PHOTOS: Tearing apart a Detroit Diesel DD15 engine to see how well it holds up with the new PC-11 lube oil

Updated Jan 27, 2016
Shell cascadia DD15 engine teardown

A massive amount of lab work goes into formulating a new heavy-duty diesel engine oil. But when the guys in the white coats have had their say, every prototype oil goes through extensive field trials.

Shell Lubricants has put about 40-million miles on some 450 vehicles to field test its oil for the upcoming PC-11 category. PC-11 is a new standard for lube oils coming from the American Petroleum Institute. The oils that meet that criteria are expected to be available late next year.

The API’s PC-11 category is going to be a split category, with a high viscosity  “A” version, and a low viscosity “B” version. It is anticipated that off-road equipment and older trucks will spec the use of PC-11A, whereas newer on-road trucks will use the PC-11B to gain fuel economy advantages.

In early June, we had the opportunity to look at an engine teardown conducted by Shell Lubricants on a 2011/12 Freightliner Cascadia truck running a Detroit Diesel DD15 engine. The 475-horsepower DD15 has the latest emissions technology—selective catalytic reduction and a diesel particulate filter. This particular engine typically pulled about 76,000 pounds with a fuel economy of six to seven miles per gallon and registered about 20 percent idle time. Oil drain intervals averaged about 55,000 miles.

The work was performed by Howard Hill, heavy-duty engine oil field trial engineer, Shell Lubricants, and his team. Hill has conducted several hundred inspections for heavy duty  engines during his 37 years with Shell. Hill looks for wear and deposits on every part of the engine touched by the lube oil, including:

  • Carbon and lacquer deposits on the piston rings, lands and underside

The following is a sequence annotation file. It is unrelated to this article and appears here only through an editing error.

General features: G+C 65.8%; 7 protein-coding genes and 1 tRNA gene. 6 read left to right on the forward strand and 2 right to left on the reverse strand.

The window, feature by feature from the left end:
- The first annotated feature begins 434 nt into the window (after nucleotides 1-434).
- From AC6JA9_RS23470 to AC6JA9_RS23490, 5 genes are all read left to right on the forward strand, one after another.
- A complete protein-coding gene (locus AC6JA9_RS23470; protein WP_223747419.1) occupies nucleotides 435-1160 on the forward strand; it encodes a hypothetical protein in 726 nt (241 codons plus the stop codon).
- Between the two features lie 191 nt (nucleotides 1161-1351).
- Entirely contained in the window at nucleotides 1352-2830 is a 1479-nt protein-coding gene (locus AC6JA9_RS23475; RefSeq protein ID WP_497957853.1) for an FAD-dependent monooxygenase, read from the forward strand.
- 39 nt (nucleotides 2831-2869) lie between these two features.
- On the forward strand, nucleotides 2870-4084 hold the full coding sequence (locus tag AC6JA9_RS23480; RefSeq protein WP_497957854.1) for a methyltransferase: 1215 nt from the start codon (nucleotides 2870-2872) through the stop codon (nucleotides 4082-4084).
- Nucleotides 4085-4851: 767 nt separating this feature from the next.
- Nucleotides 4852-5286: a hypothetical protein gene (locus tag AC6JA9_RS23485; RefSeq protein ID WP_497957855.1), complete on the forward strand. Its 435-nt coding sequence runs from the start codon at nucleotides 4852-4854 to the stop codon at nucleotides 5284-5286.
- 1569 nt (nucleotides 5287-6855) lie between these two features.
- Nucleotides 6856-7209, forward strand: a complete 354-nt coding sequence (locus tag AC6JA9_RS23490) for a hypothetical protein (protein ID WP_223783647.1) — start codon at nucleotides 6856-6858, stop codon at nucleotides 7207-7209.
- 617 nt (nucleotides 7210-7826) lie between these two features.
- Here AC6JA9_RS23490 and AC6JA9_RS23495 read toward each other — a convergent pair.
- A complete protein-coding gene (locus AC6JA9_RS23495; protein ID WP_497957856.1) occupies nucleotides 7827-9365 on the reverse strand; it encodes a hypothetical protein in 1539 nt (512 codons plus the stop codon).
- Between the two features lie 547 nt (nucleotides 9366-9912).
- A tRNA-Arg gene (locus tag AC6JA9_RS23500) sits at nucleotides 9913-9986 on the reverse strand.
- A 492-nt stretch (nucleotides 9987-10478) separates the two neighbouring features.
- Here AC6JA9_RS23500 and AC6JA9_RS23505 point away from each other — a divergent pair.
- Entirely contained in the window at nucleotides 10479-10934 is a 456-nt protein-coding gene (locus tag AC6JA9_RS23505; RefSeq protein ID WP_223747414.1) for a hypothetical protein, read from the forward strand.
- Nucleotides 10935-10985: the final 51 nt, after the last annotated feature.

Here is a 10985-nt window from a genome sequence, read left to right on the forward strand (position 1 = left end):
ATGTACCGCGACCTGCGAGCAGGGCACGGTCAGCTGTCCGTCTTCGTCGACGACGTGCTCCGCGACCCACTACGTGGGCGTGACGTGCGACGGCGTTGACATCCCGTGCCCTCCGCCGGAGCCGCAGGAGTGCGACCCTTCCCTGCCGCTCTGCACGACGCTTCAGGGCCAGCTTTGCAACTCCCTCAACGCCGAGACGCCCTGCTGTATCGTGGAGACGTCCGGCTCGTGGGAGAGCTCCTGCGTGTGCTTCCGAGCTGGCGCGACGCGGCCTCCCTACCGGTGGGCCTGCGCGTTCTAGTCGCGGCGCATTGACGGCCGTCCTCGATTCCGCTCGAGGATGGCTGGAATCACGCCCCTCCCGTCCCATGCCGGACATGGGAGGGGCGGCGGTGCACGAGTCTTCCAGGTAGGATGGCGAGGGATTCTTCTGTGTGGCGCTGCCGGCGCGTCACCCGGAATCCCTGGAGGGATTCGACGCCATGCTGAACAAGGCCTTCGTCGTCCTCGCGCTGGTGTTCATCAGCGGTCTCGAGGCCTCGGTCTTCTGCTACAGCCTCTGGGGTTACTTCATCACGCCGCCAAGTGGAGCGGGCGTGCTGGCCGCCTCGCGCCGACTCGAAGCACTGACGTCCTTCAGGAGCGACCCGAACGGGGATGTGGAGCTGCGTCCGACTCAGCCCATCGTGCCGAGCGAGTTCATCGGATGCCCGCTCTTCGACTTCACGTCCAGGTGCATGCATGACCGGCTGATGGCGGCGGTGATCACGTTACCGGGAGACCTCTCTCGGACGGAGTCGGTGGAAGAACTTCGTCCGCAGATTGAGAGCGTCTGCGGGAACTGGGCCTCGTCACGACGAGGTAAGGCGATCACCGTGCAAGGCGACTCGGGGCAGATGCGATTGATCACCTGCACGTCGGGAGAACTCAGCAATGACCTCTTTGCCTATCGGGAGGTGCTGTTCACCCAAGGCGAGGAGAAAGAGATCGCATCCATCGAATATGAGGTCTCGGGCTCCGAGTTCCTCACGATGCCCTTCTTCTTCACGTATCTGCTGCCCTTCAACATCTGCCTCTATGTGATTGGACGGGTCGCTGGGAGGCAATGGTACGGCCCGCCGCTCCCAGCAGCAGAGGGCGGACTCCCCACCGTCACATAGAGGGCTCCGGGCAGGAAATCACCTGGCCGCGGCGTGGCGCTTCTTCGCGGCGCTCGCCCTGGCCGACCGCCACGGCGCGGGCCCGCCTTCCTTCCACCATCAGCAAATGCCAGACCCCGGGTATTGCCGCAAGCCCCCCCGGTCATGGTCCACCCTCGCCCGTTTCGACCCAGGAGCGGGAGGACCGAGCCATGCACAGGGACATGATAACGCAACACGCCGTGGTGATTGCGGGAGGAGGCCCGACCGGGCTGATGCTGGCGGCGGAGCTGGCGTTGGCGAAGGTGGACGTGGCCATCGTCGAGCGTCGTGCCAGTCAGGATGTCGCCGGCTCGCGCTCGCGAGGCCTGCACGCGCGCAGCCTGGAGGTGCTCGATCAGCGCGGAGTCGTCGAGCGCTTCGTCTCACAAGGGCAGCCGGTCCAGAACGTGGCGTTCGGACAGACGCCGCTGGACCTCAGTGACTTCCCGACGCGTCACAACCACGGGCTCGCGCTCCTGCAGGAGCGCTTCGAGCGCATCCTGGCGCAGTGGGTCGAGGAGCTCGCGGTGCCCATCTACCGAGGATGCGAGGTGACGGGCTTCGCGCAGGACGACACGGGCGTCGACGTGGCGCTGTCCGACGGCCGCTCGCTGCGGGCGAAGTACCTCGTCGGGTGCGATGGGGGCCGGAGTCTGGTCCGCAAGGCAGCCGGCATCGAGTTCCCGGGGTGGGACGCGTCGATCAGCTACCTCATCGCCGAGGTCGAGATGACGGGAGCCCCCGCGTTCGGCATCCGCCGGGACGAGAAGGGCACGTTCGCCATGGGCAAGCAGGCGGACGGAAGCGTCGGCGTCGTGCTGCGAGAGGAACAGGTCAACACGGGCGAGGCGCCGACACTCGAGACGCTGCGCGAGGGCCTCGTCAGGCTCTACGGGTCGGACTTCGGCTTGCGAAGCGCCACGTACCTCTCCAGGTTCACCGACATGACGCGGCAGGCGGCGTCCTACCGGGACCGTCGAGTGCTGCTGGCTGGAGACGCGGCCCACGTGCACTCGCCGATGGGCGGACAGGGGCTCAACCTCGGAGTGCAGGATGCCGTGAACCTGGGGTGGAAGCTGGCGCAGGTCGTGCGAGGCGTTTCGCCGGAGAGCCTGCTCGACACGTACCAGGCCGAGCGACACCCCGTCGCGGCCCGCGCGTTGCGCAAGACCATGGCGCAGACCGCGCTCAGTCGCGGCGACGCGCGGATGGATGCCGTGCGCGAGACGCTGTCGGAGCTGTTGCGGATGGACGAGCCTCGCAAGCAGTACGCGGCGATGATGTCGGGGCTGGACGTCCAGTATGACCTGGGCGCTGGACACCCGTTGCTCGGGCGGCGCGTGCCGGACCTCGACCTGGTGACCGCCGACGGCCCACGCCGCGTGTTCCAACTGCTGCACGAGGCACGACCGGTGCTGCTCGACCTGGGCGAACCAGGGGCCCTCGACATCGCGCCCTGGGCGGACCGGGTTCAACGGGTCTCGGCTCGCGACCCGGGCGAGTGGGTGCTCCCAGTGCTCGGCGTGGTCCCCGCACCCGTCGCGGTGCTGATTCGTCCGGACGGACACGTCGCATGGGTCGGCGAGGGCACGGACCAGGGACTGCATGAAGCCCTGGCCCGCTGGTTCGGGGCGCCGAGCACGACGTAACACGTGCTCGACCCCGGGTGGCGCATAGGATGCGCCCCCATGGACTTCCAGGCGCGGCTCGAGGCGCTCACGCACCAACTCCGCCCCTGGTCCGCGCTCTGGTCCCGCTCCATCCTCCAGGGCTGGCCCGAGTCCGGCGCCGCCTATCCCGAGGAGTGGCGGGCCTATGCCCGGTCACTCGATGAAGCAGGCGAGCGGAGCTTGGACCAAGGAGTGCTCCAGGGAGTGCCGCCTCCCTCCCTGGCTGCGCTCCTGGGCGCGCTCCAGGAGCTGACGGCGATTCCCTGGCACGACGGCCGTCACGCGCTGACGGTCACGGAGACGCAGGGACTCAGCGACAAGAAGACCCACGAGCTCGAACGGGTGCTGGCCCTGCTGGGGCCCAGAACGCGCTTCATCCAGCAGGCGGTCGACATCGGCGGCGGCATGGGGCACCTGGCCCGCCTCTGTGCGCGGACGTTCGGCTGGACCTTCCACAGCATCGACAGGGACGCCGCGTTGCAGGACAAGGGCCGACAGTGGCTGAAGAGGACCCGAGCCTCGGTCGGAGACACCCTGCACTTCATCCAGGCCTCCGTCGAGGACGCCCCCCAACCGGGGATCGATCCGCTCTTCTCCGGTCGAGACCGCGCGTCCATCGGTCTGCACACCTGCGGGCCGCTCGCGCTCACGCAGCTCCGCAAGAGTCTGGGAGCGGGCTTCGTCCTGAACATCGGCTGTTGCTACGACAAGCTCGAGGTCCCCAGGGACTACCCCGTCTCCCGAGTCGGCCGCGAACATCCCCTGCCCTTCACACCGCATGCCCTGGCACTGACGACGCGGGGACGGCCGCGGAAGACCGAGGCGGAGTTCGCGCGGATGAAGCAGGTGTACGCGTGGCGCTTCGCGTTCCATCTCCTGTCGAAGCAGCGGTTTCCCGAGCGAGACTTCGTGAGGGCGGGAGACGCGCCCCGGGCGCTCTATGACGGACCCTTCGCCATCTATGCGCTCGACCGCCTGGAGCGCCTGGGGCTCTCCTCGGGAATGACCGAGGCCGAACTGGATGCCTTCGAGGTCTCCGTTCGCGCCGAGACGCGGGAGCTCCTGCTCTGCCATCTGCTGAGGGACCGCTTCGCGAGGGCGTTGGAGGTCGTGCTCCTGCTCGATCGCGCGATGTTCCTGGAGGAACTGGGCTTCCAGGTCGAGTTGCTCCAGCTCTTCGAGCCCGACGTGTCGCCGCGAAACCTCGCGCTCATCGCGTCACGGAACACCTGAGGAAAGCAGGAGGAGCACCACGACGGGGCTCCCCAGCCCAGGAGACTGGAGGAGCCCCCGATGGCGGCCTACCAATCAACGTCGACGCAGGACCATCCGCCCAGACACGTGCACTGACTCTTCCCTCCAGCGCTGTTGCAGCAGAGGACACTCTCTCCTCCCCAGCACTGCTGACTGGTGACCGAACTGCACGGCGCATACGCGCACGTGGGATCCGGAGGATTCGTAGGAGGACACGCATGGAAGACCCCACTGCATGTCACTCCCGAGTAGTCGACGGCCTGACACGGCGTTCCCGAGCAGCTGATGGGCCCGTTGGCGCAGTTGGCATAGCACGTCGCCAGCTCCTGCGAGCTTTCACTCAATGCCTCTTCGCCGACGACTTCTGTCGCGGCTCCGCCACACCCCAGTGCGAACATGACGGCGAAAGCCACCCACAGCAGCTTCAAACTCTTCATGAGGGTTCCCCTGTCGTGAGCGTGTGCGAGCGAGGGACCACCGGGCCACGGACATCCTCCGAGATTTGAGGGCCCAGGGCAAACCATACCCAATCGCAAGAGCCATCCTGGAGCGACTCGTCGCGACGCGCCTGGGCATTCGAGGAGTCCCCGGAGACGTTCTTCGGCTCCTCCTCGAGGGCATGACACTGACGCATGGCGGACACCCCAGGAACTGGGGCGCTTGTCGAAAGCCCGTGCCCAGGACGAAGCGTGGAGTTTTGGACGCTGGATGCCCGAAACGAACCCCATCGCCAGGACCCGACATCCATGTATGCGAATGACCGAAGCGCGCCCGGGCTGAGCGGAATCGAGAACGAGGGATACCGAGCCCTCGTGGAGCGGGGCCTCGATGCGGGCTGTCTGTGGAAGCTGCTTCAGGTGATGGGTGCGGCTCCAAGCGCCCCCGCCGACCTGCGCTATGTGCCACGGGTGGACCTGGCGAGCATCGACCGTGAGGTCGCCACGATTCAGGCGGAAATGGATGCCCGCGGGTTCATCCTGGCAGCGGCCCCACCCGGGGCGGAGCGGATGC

• Ring face condition and sticking
  • Deposits on intake and exhaust valves
  • Wear and polish on camshaft, connecting rods and main bearings
  • Wear and polish on cylinder liners
  • Sludge in the oil pan, valve deck, rocker arms and rocker covers
  • Wear on the valve bridges and tips, rocker buttons, bushings and shafts, camshaft lobes and followers, and piston pin bushings
  • Wear and deposits on turbochargers

In previous field trials Shell says it had found no discernable wear difference between its 15W-40 and its low viscosity 10W-30 oils. On the Freightliner Cascadia, the field trials ran a low high temp/high shear oil for the first 600,000 miles and then switched to a experimental PC-11B prototype for the next 200,000 miles. Of particular interest to Shell was the performance of the additive package in the experimental PC-11B prototype oil.

The end result says Shell is that low high temp/high shear oils can maintain durability, even with the latest emissions technology, a 10 percent extended oil drain interval and significant mileage.

Take a look at our photo gallery of the teardown of this Detroit Diesel above. Keep in mind that some visible wear is normal. What Hill says he looks for primarily are any places where metal to metal contact has displaced metal on one or both the parts. On this teardown Hill says he saw none and adds that it’s one of the best looking engines he’s ever seen for this stage in its life.